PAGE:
• Scenario Question- “Feedback from a lecturer: ‘The library has nothing to offer my students’. What strategies and types of information would you use to change this attitude?” Key points were advocacy, knowledge and practical examples.
  • Knowledge Question- “Do students need libraries in the digital age?” Key points were showing knowledge, understanding and advocacy.

Neil also talked about practical aspects of presenting like deciding your key messages, less is more when it comes to slides, practice out loud in front of someone, and ask to see the room in advance. Also before you spend 90 hours on your slides, check what the weighting is and balance your prep for interview, presentation, etc accordingly.

Getting out on a very wet Saturday morning for this was definitely worth it and I even got to see all the costumed Comic Con folks! Manchester Comic Con was the same day, kudos to the Gandalf I saw.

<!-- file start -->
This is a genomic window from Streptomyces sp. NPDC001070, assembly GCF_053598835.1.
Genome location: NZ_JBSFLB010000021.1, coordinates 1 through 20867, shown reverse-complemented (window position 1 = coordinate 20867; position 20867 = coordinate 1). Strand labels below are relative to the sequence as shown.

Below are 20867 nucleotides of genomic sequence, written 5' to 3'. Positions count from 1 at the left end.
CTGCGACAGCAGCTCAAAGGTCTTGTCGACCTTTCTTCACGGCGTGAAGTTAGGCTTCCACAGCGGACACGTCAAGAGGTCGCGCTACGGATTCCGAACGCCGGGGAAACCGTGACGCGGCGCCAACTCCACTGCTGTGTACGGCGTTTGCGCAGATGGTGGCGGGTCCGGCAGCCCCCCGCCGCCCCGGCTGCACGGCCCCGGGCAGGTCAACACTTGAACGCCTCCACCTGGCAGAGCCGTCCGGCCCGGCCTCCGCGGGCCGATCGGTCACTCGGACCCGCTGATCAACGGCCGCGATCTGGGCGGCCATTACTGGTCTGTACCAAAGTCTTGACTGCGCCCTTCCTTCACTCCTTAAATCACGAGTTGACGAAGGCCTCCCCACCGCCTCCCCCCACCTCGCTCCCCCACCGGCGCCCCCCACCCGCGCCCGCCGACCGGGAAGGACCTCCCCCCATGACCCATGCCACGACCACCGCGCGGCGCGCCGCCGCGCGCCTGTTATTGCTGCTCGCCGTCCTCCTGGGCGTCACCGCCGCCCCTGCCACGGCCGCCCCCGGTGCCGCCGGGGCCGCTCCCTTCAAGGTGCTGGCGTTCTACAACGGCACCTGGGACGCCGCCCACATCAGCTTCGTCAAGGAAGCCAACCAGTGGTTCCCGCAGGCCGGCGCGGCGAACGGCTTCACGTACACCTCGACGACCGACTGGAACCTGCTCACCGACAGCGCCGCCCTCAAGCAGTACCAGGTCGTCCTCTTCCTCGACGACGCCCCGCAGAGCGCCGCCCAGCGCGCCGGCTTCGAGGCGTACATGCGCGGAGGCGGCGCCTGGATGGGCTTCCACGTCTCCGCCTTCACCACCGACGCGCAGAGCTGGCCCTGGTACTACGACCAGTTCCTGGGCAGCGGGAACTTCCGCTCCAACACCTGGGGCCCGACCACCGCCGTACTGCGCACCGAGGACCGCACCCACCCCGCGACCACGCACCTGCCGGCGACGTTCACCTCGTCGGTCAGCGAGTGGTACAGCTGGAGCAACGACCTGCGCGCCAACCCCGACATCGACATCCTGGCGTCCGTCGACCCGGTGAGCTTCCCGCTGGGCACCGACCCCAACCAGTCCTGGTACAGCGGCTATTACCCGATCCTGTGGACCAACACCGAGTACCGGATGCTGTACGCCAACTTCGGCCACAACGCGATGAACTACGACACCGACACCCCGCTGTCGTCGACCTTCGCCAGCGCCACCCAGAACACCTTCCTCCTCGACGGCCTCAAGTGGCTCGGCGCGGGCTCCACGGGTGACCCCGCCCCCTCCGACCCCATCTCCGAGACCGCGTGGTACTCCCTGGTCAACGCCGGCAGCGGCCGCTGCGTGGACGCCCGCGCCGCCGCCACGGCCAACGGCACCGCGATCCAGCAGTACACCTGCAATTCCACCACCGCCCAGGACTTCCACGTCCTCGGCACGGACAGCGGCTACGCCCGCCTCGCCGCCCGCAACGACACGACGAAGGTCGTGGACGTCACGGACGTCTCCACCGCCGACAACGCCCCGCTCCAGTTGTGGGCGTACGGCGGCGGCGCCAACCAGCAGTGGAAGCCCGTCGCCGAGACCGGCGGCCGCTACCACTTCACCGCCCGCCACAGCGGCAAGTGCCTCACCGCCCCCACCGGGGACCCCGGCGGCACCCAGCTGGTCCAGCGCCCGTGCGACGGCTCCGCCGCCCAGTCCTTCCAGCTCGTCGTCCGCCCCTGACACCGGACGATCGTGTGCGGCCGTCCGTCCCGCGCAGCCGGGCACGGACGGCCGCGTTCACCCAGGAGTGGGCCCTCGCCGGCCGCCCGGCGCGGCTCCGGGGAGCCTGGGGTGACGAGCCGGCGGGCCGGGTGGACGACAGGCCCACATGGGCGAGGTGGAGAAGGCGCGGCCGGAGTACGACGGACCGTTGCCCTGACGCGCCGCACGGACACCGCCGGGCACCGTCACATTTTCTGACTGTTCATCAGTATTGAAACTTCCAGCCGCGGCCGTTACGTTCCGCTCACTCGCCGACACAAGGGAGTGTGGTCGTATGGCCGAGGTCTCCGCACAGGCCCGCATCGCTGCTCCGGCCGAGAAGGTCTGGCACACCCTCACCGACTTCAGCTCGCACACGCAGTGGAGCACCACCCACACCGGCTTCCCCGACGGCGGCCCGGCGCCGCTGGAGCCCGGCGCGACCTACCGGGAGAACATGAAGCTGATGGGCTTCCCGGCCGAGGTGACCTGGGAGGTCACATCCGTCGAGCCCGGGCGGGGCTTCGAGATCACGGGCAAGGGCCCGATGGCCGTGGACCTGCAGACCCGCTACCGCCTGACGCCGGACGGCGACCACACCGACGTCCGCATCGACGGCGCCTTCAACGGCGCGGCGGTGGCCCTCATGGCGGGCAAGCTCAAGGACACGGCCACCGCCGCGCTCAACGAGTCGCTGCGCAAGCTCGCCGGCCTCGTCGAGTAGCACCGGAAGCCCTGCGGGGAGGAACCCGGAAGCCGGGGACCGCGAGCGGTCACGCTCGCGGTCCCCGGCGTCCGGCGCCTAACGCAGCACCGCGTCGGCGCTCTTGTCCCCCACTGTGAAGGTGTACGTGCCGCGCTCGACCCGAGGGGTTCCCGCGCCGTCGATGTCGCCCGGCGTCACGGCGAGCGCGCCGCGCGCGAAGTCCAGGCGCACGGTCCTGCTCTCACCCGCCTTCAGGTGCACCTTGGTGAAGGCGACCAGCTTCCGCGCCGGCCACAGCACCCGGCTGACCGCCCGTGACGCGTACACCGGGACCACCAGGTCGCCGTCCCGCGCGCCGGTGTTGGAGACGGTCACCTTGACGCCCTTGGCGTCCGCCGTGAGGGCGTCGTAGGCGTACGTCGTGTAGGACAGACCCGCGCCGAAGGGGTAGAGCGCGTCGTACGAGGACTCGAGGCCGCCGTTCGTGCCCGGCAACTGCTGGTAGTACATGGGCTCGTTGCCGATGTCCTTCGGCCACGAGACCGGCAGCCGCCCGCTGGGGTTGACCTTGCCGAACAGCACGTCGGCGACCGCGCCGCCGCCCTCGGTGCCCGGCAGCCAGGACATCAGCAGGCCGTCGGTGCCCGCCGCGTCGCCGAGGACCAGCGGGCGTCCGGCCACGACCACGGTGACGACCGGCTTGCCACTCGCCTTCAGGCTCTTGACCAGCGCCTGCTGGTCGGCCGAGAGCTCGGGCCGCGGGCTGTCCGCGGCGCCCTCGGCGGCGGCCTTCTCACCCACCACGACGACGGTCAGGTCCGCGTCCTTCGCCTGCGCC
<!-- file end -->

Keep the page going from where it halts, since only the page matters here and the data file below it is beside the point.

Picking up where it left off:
Check out the excellent Storify of the day here http://manchesternlpn.wordpress.com/

The Acquisitions Department

Since I don’t manage my own library budget, I’m in a rather interesting situation with regards to buying new books and replacing stock. I started advocating for some new book stock in about March. I had made a list of reasons based on student feedback and my own observations about our collection:

  • Students were consistently requesting more non-fiction titles, particularly boys but also some girls.
  • Our selection of higher level books (within the AR collection) was very, very sparse. Considering some Year 7s were already reading at level 6.0 and higher, and they still had two years to go on the scheme, there was a real need to increase choice in that area or else these students would literally run out of things to read.
  • Keeping the collection current: I wanted to get new, recently published books in series or from popular authors.